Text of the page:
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How Do Texas Prosecutors Prove “Intentional Possession” of Drugs?

Drug possession is not a minor criminal offense, especially if you are caught with high-end narcotics like cocaine. And when it comes to possession, the police do not need to find the drugs on your actual person. You can be charged, tried, and convicted of felony possession if controlled substances are found in a car that is under your control.

Court Concludes Defendant Was Not “Near Someone Else’s Cocaine”

Mere “proximity” to drugs is not enough to secure a conviction for intentional possession. In other words, if you happened to be standing next to someone who has drugs concealed on them, that does not mean you can also be charged with possession. But if you are the only occupant of a car where drugs are found, that is a different story.

This is exactly what happened to a defendant in a recent Houston drug case, who was sentenced to 32 years in prison after police found cocaine in a rental car that he was driving. Like many drug arrests, this case started out as a traffic-related matter. A man flagged down police to report a “road rage” incident involving him and the defendant. After police resolved that problem, one of the officers approached the defendant’s car and smelled marijuana.

The defendant admitted he had a “little bit” of marijuana in the vehicle. Police then searched the entire vehicle. They found a bag inside the center console, which contained not only marijuana but also “114 grams of cocaine, and about 50 pills in multiple pill bottles” bearing the name of someone other than the defendant. Police also recovered about $300 in cash from the vehicle.

Based on this evidence, prosecutors charged the defendant with “intentional possession” of between 4 and 200 grams of cocaine, a first-degree felony under Texas law. A jury found the defendant guilty, and as noted above, the judge sentenced him to 32 years in prison. On appeal, the defendant challenged the sufficiency of the evidence supporting the jury’s verdict.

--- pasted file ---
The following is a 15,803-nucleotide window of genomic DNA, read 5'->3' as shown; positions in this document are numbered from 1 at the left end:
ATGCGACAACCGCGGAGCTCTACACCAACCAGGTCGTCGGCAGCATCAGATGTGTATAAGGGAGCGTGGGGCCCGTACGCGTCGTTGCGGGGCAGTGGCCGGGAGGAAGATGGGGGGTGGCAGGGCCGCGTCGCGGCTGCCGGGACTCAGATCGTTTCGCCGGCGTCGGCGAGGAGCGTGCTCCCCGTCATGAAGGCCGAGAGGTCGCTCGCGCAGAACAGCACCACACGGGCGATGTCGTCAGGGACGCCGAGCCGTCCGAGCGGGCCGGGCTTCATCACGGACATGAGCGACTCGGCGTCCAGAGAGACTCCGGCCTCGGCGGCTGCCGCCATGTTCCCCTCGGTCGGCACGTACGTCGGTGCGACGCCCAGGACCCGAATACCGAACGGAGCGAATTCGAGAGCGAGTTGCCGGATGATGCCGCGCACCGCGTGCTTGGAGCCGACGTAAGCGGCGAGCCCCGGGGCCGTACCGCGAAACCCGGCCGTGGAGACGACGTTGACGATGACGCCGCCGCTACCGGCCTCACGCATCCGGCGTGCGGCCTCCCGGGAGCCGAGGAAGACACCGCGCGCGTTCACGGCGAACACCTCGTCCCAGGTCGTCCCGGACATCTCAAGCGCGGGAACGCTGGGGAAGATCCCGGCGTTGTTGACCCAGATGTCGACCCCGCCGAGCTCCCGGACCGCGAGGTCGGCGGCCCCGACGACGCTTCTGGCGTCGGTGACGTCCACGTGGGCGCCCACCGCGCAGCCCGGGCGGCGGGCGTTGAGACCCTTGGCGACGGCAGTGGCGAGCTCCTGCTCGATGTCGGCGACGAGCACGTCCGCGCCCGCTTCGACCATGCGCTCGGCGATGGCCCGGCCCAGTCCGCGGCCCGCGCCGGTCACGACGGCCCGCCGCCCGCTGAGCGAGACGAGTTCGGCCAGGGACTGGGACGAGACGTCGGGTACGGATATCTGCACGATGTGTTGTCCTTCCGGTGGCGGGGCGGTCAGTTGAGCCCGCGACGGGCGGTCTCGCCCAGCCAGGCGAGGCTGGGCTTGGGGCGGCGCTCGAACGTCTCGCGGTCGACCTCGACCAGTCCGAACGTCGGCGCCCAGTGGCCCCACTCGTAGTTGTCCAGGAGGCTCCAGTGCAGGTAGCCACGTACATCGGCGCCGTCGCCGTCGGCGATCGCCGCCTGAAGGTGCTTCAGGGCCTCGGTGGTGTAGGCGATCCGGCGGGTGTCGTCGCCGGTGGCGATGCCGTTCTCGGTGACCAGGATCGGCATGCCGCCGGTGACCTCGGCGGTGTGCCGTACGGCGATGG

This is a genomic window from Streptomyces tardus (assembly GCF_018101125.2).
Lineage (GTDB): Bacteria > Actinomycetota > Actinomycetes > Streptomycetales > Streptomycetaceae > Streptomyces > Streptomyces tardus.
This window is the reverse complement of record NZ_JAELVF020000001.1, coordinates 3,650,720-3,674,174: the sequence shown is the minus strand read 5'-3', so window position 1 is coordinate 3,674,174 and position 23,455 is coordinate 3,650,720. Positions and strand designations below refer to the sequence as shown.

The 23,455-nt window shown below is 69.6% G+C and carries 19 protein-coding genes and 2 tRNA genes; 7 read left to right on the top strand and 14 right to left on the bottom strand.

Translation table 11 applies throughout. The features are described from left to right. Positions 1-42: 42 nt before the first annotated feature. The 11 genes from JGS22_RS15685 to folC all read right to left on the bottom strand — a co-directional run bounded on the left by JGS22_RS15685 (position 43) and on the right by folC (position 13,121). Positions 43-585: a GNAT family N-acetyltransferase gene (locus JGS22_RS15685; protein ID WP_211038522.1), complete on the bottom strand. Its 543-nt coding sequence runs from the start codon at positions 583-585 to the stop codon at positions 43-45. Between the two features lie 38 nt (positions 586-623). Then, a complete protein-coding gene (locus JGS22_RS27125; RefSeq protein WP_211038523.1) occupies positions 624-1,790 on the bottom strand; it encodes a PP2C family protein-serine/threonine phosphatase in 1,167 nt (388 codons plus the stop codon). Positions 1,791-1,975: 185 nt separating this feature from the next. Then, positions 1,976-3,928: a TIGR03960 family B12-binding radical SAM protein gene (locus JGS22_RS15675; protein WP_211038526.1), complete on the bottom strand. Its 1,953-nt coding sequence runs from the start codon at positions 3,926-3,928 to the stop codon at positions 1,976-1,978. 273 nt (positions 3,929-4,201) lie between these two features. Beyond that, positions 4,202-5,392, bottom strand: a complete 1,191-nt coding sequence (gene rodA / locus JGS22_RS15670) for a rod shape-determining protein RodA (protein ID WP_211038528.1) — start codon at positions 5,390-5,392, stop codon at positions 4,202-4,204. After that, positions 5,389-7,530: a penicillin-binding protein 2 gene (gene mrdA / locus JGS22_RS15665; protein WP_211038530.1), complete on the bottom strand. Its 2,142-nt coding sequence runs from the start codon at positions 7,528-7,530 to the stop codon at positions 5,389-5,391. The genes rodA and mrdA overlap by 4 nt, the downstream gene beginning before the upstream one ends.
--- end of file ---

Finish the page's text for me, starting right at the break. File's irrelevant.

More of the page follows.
The Texas First District Court of Appeals affirmed the defendant’s conviction. The appeals court noted that there are 14 types of “links” prosecutors may use to establish a defendant’s intentional possession of drugs. In this case, at least seven of those links were present:

  1. The defendant was present during the search of the vehicle.
  2. The defendant was in “proximity” to the cocaine and had access to its location.
  3. The defendant admitted to police that he had drugs, albeit marijuana, in the car.
  4. A police officer detected an “odor of contraband,” i.e. he smelled marijuana.
  5. The police located drugs and drug paraphernalia from the defendant’s vehicle.
  6. The police found the drugs in an “enclosed place.”
  7. The police recovered a “large amount of cash” in the search.

Given all this, and the fact the defendant was the only occupant of the searched vehicle, the First District found it was highly unlikely that the defendant “was simply near someone else’s cocaine.”

Speak With a Houston Drug Crimes Defense Lawyer Today

Drug prosecutions often succeed or fail on the basis of a police search. It is therefore important to challenge any suspect or potentially unconstitutional search of your person or vehicle. If you have been charged with a drug-related offense and need assistance from a qualified Houston criminal defense attorney, contact the Law Offices of Tad Nelson & Associates at (281) 280-0100 today .